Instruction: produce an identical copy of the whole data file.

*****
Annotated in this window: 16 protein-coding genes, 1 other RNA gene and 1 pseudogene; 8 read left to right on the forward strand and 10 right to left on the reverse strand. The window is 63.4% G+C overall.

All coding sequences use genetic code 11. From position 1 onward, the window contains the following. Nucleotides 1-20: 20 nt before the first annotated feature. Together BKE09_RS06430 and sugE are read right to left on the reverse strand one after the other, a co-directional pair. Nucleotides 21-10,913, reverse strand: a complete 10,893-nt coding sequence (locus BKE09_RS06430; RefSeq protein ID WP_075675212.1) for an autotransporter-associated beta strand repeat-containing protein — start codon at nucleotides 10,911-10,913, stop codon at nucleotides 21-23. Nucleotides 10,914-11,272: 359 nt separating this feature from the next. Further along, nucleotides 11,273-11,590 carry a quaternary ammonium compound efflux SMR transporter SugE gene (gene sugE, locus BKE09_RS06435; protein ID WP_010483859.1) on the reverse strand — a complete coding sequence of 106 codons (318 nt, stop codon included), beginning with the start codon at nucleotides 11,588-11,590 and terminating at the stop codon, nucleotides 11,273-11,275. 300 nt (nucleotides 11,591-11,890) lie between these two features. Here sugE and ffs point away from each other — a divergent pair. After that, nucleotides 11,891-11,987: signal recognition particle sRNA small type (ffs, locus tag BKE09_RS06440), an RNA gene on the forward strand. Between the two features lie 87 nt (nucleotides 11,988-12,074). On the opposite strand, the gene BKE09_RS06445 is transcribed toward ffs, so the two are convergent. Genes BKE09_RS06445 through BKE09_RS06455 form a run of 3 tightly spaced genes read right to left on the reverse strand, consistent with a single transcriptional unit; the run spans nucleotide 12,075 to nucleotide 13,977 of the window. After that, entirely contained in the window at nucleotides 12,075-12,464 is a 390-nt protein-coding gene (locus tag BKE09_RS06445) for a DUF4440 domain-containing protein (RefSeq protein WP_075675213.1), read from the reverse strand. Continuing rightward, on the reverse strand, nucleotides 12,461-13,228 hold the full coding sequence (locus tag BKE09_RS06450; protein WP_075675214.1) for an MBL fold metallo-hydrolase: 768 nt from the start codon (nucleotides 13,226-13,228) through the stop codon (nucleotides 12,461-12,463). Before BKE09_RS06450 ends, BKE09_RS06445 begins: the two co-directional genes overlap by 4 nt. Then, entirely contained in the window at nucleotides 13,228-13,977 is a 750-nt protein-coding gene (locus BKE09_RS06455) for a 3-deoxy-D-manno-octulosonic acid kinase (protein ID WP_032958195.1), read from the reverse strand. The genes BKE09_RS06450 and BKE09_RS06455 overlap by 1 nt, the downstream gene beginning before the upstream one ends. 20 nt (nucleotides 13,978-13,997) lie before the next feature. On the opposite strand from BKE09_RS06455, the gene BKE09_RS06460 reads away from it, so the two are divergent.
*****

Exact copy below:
Annotated in this window: 16 protein-coding genes, 1 other RNA gene and 1 pseudogene; 8 read left to right on the forward strand and 10 right to left on the reverse strand. The window is 63.4% G+C overall.

All coding sequences use genetic code 11. From position 1 onward, the window contains the following. Nucleotides 1-20: 20 nt before the first annotated feature. Together BKE09_RS06430 and sugE are read right to left on the reverse strand one after the other, a co-directional pair. Nucleotides 21-10,913, reverse strand: a complete 10,893-nt coding sequence (locus BKE09_RS06430; RefSeq protein ID WP_075675212.1) for an autotransporter-associated beta strand repeat-containing protein — start codon at nucleotides 10,911-10,913, stop codon at nucleotides 21-23. Nucleotides 10,914-11,272: 359 nt separating this feature from the next. Further along, nucleotides 11,273-11,590 carry a quaternary ammonium compound efflux SMR transporter SugE gene (gene sugE, locus BKE09_RS06435; protein ID WP_010483859.1) on the reverse strand — a complete coding sequence of 106 codons (318 nt, stop codon included), beginning with the start codon at nucleotides 11,588-11,590 and terminating at the stop codon, nucleotides 11,273-11,275. 300 nt (nucleotides 11,591-11,890) lie between these two features. Here sugE and ffs point away from each other — a divergent pair. After that, nucleotides 11,891-11,987: signal recognition particle sRNA small type (ffs, locus tag BKE09_RS06440), an RNA gene on the forward strand. Between the two features lie 87 nt (nucleotides 11,988-12,074). On the opposite strand, the gene BKE09_RS06445 is transcribed toward ffs, so the two are convergent. Genes BKE09_RS06445 through BKE09_RS06455 form a run of 3 tightly spaced genes read right to left on the reverse strand, consistent with a single transcriptional unit; the run spans nucleotide 12,075 to nucleotide 13,977 of the window. After that, entirely contained in the window at nucleotides 12,075-12,464 is a 390-nt protein-coding gene (locus tag BKE09_RS06445) for a DUF4440 domain-containing protein (RefSeq protein WP_075675213.1), read from the reverse strand. Continuing rightward, on the reverse strand, nucleotides 12,461-13,228 hold the full coding sequence (locus tag BKE09_RS06450; protein WP_075675214.1) for an MBL fold metallo-hydrolase: 768 nt from the start codon (nucleotides 13,226-13,228) through the stop codon (nucleotides 12,461-12,463). Before BKE09_RS06450 ends, BKE09_RS06445 begins: the two co-directional genes overlap by 4 nt. Then, entirely contained in the window at nucleotides 13,228-13,977 is a 750-nt protein-coding gene (locus BKE09_RS06455) for a 3-deoxy-D-manno-octulosonic acid kinase (protein ID WP_032958195.1), read from the reverse strand. The genes BKE09_RS06450 and BKE09_RS06455 overlap by 1 nt, the downstream gene beginning before the upstream one ends. 20 nt (nucleotides 13,978-13,997) lie before the next feature. On the opposite strand from BKE09_RS06455, the gene BKE09_RS06460 reads away from it, so the two are divergent.